Corner stores in Oakland are predominantly run by immigrants from the Middle East. Most of the merchants are originally from Yemen. Some estimates report that 80 percent of Bay Area convenience stores are operated by Yemenese.
One of those stores is Foothill Market on 19th and Foothill in Oakland’s Fruitvale district. The Hassan family runs it. Ali Farrad Hassan is a first generation Yemeni-American, and has been working in his uncle’s store for a few years now.
The Unity Council has deep roots in Oakland’s Fruitvale neighborhood. Founded in 1964, the center has expanded into a national model for community development, spearheading the creation of the Fruitvale Transit Village and growing to work with about 12,000 low- to moderate-income clients per year.
KALW’s Holly Kernan asked Gilda Gonzalez, CEO of the Unity Council, to talk about the organization’s history.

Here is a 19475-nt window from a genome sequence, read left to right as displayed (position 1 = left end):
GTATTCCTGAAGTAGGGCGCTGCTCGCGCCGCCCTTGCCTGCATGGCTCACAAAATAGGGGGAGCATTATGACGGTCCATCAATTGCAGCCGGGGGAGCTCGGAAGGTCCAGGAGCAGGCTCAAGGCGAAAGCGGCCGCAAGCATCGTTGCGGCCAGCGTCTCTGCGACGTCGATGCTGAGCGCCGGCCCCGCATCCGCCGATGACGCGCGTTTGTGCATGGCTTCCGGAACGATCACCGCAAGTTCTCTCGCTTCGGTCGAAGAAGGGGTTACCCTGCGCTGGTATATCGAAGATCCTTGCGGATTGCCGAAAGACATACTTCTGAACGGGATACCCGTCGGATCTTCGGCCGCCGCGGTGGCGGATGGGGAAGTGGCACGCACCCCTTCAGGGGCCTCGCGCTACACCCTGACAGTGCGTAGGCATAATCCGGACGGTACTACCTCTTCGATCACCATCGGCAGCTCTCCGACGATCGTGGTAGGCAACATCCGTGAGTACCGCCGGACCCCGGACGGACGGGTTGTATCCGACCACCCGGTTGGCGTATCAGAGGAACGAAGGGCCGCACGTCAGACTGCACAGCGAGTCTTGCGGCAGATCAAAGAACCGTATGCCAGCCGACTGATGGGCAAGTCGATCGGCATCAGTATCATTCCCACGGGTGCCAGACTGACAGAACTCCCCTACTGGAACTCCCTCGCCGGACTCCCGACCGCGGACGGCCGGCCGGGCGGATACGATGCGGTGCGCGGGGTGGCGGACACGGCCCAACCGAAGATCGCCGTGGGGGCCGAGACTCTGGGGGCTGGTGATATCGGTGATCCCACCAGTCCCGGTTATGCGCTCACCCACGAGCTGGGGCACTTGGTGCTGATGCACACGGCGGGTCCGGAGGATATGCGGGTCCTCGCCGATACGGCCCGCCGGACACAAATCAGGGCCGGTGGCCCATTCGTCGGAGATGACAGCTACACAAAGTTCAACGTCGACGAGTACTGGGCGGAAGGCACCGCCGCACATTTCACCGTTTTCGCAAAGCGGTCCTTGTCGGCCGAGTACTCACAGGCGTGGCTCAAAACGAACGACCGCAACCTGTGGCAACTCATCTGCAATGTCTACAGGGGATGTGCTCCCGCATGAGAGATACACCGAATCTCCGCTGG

When you think of a farmer, you may picture an old curmudgeon in overalls and straw hat squinting out at a bucolic pasture, chewing a piece of grass as he slaps wildly at flying pests. Well, that was the old breed of farmer. Novella Carpenter is one of the new breed, and she's raising her rabbits, chickens, and goats right in the middle of Oakland. She blogs about it at Ghost Town Farm, and she just published a book: "Farm City: The Education of an Urban Farmer." KALW's Ben Trefny sat down with Novella Carpenter to ask her how exactly it all works.
Parents and grandparents can really help their kids in career planning...and sometimes, in motivating them to get off their butts. (I said sometimes.) Dr. Barbara Nemko and I will kick around our and others' ideas on how to be maximally effective.
Work with Marty Nemko is heard Sundays from 11 am to noon on KALW, 91.7 FM.